Wojta J, Kaun C, Breuss JM, Koshelnick Y, Beckmann R, Hattey E, Mildner M, Weninger W, Nakamura T, Tschachler E, Binder BR.
Lab Invest. 1999 Apr;79(4):427-38.
PMID 10211995
 
Identification and dynamics of a heparin-binding site in hepatocyte growth factor.
Zhou H, Casas-Finet JR, Heath Coats R, Kaufman JD, Stahl SJ, Wingfield PT, Rubin JS, Bottaro DP, Byrd RA.
Biochemistry. 1999 Nov 9;38(45):14793-802.
PMID 10555961
 
Angiogenesis induced by hepatocyte growth factor in non-infarcted myocardium and infarcted myocardium: up-regulation of essential transcription factor for angiogenesis, ets.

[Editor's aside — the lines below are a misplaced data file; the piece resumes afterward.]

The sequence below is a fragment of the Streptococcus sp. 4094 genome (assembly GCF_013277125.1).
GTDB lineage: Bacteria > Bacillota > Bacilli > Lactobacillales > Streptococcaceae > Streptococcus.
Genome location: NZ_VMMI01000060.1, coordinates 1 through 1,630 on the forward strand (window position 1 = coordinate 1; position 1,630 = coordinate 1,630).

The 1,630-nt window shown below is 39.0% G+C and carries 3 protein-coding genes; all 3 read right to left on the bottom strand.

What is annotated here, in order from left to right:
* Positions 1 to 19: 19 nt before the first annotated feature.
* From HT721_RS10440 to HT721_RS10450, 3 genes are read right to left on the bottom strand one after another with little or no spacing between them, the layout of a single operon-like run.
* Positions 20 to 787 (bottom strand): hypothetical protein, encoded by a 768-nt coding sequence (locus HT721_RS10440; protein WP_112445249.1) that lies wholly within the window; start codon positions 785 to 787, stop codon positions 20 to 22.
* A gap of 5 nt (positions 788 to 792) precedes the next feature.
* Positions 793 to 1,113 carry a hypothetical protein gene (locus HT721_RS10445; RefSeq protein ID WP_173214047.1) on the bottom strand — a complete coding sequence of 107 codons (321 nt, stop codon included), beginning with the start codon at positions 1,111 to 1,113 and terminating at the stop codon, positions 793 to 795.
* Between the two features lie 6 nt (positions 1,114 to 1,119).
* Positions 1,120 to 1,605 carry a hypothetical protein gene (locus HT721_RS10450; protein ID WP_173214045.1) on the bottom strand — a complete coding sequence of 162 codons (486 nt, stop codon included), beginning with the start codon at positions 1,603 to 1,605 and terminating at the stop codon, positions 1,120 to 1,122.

Aoki M, Morishita R, Taniyama Y, Kida I, Moriguchi A, Matsumoto K, Nakamura T, Kaneda Y, Higaki J, Ogihara T.
Gene Ther. 2000 Mar;7(5):417-27.
PMID 10694824
 
The branchial arches and HGF are growth-promoting and chemoattractant for cranial motor axons.
Caton A, Hacker A, Naeem A, Livet J, Maina F, Bladt F, Klein R, Birchmeier C, Guthrie S.
Development. 2000 Apr;127(8):1751-66.
PMID 10725250
 
Hepatocyte growth factor attenuates collagen accumulation in a murine model of pulmonary fibrosis.
Dohi M, Hasegawa T, Yamamoto K, Marshall BC.
Am J Respir Crit Care Med. 2000 Dec;162(6):2302-7.
PMID 11112155
 
Hepatocarcinoma cells stimulate hepatocyte growth factor secretion in human liver myofibroblasts.
Guirouilh J, Castroviejo M, Balabaud C, Desmouliere A, Rosenbaum J.
Int J Oncol. 2000 Oct;17(4):777-81.
PMID 10995891
 
Activation of hepatocyte growth factor/scatter factor in colorectal carcinoma.
Kataoka H, Hamasuna R, Itoh H, Kitamura N, Koono M.